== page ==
Daily Archives: January 8, 2020

Showgirls

From the September 1, 1995 Chicago Reader. — J.R.

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Director Paul Verhoeven and writer Joe Eszterhas’s fresh meat market—a sleazy Las Vegas porn show with clunky production numbers that resemble body-building exercises, backed by heaps of big studio money. The story, a low-rent version of All About Eve, charts the rise of one bimbo showgirl (Elizabeth Berkley) at the expense of another (Gina Gershon); alas, the only actor who seems comfortable is Kyle MacLachlan. It must be admitted that, as with Basic Instinct and Starship Troopers, which I also underrated initially, this 1995 movie has only improved with age—or maybe it’s just that viewers like me are only now catching up with the ideological ramifications of the cartoonlike characters. In this case, the degree to which Las Vegas (and by implication Hollywood) is viewed as the ultimate capitalist machine is an essential part of the poisonous package. With Glenn Plummer, Robert Davi, Alan Rachins, and Gina Ravera. R, 131 min. (JR)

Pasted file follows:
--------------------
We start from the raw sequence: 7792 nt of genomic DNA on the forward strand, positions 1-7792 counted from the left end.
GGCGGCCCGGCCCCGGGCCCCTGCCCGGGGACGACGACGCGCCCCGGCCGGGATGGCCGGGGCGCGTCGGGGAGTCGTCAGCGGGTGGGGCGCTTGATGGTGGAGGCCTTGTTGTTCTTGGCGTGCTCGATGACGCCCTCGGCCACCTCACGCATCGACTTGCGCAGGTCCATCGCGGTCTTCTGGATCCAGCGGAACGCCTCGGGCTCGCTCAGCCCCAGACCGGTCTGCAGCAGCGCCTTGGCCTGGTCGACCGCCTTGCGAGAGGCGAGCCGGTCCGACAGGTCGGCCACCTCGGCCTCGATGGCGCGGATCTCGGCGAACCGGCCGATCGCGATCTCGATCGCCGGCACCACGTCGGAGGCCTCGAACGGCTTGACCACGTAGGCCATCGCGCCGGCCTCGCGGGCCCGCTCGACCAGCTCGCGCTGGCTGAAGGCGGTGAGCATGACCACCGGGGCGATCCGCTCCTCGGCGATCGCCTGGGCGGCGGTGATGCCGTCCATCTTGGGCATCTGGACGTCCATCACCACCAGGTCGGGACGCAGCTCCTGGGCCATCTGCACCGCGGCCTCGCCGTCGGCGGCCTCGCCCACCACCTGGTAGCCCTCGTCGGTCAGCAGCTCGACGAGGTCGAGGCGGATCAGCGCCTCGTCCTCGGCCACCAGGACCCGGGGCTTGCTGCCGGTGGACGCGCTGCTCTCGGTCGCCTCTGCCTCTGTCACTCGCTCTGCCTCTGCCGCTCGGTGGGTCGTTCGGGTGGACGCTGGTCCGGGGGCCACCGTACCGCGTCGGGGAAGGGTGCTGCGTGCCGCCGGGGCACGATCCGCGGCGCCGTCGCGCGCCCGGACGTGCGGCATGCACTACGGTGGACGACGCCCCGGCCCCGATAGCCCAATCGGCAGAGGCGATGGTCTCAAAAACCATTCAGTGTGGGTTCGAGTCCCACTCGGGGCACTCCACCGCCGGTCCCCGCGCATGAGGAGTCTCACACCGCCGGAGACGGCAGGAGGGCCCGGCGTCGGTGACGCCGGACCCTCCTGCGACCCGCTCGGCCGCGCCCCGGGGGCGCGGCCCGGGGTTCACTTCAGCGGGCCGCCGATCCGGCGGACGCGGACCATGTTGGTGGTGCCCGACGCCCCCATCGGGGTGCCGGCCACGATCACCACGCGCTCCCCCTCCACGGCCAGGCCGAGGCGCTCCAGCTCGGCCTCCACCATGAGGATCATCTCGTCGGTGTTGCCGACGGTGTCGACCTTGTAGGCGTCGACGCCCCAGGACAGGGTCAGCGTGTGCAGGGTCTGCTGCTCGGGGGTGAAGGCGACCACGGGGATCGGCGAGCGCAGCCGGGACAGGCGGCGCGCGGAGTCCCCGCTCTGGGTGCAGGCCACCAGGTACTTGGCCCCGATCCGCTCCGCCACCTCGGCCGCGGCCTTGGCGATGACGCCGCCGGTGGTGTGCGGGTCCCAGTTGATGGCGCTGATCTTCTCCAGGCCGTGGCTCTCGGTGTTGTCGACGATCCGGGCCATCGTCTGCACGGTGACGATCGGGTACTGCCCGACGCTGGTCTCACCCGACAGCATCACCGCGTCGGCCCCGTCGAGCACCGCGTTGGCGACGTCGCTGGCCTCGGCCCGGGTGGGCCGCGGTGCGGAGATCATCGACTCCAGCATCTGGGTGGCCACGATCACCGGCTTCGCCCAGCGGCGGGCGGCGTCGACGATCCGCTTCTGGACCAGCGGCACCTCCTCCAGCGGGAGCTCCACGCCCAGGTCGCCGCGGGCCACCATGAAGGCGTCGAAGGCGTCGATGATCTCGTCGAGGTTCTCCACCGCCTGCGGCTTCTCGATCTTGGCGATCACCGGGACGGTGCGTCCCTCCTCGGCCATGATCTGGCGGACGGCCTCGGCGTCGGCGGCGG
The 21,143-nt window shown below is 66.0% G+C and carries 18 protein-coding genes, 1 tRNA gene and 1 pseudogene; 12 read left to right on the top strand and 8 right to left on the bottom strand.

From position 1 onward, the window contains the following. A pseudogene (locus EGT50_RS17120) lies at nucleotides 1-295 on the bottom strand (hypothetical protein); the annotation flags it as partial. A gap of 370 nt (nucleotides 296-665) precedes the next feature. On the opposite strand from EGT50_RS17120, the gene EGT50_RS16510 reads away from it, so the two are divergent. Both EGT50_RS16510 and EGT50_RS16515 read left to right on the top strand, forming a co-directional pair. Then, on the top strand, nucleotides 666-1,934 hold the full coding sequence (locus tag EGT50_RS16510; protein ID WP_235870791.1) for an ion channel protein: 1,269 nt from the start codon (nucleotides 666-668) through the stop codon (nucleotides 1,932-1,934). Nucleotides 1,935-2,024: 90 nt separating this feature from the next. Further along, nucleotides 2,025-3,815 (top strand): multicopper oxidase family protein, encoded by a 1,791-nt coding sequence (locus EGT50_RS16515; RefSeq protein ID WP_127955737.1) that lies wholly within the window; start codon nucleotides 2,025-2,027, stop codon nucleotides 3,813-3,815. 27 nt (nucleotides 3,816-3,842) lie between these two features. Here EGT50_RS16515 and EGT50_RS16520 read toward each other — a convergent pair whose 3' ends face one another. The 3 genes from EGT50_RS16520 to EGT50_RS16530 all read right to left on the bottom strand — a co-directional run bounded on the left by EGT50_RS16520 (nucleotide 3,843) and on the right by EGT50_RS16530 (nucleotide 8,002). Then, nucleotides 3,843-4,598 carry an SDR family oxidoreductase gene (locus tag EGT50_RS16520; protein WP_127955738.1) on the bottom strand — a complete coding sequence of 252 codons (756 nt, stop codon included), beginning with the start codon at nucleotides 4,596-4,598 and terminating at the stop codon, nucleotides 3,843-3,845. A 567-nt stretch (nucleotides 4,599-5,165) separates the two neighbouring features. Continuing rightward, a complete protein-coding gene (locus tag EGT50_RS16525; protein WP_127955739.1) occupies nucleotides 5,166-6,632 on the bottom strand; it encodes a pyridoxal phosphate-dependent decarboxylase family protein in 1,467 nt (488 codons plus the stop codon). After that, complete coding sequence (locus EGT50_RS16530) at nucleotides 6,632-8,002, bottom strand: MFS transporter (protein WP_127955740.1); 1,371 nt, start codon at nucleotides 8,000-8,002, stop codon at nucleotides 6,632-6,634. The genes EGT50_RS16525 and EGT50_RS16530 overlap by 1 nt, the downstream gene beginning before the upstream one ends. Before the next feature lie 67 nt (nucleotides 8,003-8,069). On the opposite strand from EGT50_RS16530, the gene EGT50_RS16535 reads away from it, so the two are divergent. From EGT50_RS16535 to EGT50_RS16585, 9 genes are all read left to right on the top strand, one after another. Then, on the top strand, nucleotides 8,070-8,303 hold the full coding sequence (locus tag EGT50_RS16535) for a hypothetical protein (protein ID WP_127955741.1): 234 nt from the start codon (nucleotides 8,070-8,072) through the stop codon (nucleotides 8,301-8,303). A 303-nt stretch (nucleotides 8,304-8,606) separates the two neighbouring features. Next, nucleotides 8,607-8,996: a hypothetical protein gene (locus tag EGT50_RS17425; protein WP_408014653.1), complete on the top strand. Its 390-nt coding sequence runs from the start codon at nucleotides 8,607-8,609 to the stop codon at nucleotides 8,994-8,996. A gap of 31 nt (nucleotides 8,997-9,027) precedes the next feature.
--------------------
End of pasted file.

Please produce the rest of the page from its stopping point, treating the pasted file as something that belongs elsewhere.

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The Black Man’s Burden [BOYZ N THE HOOD]

From the Chicago Reader (July 19, 1991). — J.R.

BOYZ N THE HOOD* (Has redeeming facet)

Directed and written by John Singleton

With Cuba Gooding Jr., Ice Cube, Morris Chestnut, Larry Fishburne, Angela Bassett, Nia Long, and Tyra Ferrell.

It’s been estimated that at least 19 pictures by black directors will be released in the U.S. this year. That’s less than 5 percent of the total number of features, but still more than the entire output of black-directed movies of the 80s. So far we’ve had New Jack City, The Five Heartbeats, A Rage in Harlem, Jungle Fever, Up Against the Wall, Straight Out of Brooklyn, and now Boyz N the Hood; still to come are Livin’ Large, Talkin’ Dirty After Dark, Hangin’ With the Homeboys, True Identity, House Party 2, Juice, Go Natalie, Daughters of the Dust, Street Wars, Chameleon Street, Perfume, and The Three Muscatels.

Some reviewers have been treating this wave of black pictures as some sort of Golden Age. In terms of the actors, life-styles, slang, and neighborhoods hitting the screen, they may have a point. It’s also true that a sense of urgency in getting a message out gives some of these pictures a vitality and authenticity that they wouldn’t otherwise have; even a movie as technically feeble as Straight Out of Brooklyn has some claim on our attention for this reason.… Read more »